Smartphones could be banned from schools as NSW orders an Australian-first review of their use amid concerns about cyber-bullying and safety.
The NSW review, which will be run by leading child psychologist* Michael Carr-Gregg, will look at the “risk versus reward” of mobile phone use once inside the school gate.
NSW Education Minister Rob Stokes said no review of this size had ever been done by an Australian government.
“While smartphones connect us to the world in ways never imagined just a decade ago, they raise issues that previous generations have not had to deal with,” Mr Stokes said.
The review will consider limits on social media use based on age, student online safety, the level of cyber-bullying across our schools and restricting* phone use at primary schools.
However, education authorities are also conscious of the need to balance any limits with the need for students to be contactable* by their parents as they travel to and from school.
“Principals are adopting a range of approaches to manage their use, and we want to ensure we provide the best possible advice to help them support their students and parents,” he said.
Mr Stokes said concerns around phone use were broad, extending from cyber-bullying to screentime and distraction from learning, and it was crucial to look at boundaries around their use.
When Perth’s new Baldivis Secondary School opens next year it will already have a mobile phone ban in place.
With support from parents and community members, the school’s steering committee banned mobiles and personal electronic devices during school hours saying they “distract students, interrupt lessons and contribute* to bullying in schools”.
In May this year, a Gold Coast high school banned mobile phones to stop bullying and encourage students to talk to each other.
Pimpama State Secondary College said it would remove phones and consider putting students on detention* if they were caught playing on their phones in class and on lunchbreaks.
School phone bans are also a hot topic overseas.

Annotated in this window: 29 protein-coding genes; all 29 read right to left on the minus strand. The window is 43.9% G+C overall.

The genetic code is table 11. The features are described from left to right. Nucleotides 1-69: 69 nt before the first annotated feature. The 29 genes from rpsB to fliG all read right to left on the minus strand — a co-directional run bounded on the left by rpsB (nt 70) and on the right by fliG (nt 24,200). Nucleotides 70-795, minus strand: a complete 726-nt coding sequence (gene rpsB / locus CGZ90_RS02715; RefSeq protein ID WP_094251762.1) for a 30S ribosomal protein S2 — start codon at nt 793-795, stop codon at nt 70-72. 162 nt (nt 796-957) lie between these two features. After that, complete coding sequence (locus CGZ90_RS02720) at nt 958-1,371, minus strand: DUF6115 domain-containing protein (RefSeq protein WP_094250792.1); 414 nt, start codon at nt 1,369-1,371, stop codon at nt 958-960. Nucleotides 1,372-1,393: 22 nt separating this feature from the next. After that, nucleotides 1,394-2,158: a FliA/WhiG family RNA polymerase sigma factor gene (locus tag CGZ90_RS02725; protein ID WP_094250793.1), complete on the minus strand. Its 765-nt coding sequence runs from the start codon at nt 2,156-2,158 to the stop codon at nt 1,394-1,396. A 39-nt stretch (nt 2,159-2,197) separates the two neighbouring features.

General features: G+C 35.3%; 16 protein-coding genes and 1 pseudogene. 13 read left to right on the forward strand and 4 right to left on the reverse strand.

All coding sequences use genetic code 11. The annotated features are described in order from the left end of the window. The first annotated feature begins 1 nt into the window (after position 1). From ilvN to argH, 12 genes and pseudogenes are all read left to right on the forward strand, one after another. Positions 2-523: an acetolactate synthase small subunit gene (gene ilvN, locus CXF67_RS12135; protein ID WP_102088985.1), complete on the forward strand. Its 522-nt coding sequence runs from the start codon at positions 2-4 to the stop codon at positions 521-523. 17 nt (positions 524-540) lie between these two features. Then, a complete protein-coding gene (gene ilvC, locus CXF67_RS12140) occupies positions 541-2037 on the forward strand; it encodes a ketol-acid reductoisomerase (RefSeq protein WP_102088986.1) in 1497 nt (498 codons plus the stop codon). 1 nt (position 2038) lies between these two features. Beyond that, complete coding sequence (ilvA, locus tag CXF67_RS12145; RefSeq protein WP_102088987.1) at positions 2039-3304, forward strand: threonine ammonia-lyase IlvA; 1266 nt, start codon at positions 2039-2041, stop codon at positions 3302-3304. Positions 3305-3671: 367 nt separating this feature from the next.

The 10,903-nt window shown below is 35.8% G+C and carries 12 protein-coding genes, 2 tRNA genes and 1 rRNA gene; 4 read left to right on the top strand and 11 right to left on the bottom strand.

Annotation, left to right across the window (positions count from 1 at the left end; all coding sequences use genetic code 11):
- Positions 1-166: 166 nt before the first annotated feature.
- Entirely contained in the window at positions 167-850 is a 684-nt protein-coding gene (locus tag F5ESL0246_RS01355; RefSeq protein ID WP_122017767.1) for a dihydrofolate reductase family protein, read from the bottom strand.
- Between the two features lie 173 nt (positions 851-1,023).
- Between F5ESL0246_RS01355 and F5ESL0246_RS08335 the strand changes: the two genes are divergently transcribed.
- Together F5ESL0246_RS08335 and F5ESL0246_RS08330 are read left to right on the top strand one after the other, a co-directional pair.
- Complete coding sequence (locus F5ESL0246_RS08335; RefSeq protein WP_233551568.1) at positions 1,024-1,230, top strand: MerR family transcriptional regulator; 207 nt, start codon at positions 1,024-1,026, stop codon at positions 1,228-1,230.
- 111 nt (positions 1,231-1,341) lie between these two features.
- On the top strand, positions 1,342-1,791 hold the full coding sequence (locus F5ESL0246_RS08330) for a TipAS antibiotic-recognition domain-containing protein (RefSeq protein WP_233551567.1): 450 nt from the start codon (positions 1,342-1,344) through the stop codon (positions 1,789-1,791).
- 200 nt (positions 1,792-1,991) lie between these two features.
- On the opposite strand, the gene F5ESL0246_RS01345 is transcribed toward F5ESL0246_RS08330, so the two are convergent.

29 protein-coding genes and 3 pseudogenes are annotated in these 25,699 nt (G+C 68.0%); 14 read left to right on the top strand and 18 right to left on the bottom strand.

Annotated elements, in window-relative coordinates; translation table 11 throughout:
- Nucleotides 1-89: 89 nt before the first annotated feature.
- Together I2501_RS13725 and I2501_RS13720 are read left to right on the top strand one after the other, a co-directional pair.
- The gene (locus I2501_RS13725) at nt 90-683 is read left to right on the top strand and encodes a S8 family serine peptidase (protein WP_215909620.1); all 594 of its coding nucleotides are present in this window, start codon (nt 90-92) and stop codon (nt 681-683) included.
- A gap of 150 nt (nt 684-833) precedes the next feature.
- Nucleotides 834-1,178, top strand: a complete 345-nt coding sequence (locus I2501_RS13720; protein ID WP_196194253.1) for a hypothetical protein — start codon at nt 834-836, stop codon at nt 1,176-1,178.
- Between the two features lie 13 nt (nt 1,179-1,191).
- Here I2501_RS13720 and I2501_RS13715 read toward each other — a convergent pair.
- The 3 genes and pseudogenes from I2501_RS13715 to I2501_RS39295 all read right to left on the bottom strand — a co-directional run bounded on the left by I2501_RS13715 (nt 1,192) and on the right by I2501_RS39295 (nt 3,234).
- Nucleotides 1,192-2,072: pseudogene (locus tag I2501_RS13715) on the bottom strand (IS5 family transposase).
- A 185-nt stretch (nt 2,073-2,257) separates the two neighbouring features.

France and Rwanda have imposed* bans in the past month while English politicians* raised concerns about devices in the schoolyard but stopped short of banning them.
French school students up to the age of 15 will not be allowed to use phones anywhere on school grounds from September, after the lower house of parliament passed what it called a “detox” law for a younger generation increasingly addicted to screens.
Rwandan teachers and parents welcomed its ban for primary and secondary schools.
Martin Masabo, the head teacher of Lycée de Kigali school, said it “is a very good decision because it causes distraction not only for students but also for adults”.
“Doctors and nurses are not allowed to use mobile telephones during working hours, why should kids in schools?” he said.
England’s culture secretary Matt Hancock called on more schools to ban mobile phones but dismissed the need to make it law.
“I admire head teachers who do not allow mobiles to be used during the school day. I encourage more schools to follow their lead. The evidence is that banning phones in schools works,” Mr Hancock said.
“Studies have shown mobile phones can have a real impact on working memory and fluid intelligence, even if the phone is on a table or in a bag.”
amid: in the middle of
cyber-bullying: use of electronic communication to bully a person, typically by sending messages of an intimidating or threatening nature
psychologist: an expert who studies the mind and behaviour
contactable: able to be contacted
contribute: add to
detention: punishment by being kept in school after hours
imposed: forced upon
politicians: lawmakers who govern a country
LISTEN TO TODAY’S STORY
1. Who will conduct the Australia-first review and which state has ordered it?
2. Name three concerns authorities have around phone use in schools.
3. Where is the Australian school that will open next year with a ban already in place?
4. Which two overseas countries have recently banned student phone use?
5. What is Matt Hancock’s position in the British parliament?
1. Positives and negatives
The article lists some reasons FOR and AGAINST phones being banned at school. Read the article carefully and list the reasons that are given in a FOR and AGAINST chart.
Add any other reasons you can think of for each side of the argument.
Time: Allow 20 minutes
Curriculum links: English, Ethical Capability
Extension: How do you feel about the idea of banning smart phone use in schools?
Your school may be considering this ban. Write a short speech (1-2 minutes) that you could present to the school council (school board or other governing body at your school) explaining your point of view on this topic. Ensure that you give reasons why you either support or are against this ban. The people this speech will be presented to are the ones making the decision, so you need to be as respectful and convincing as possible if you wish for them to consider your point of view.
Time: Allow 30 minutes
Curriculum links: English, Ethical Capability
The glossary of terms helps you to understand and learn the ambitious vocabulary being used in the article. Can you use the words outlined in the glossary to create new sentences? Challenge yourself to include other VCOP (vocabulary, connectives, openers and punctuation) elements in your sentence/s. Have another look through the article, can you find any other Wow Words not outlined in the glossary?
QUESTION: How would you feel if smartphone use was banned at your school?
No one-word answers. Explain your answer and use lots of adjectives.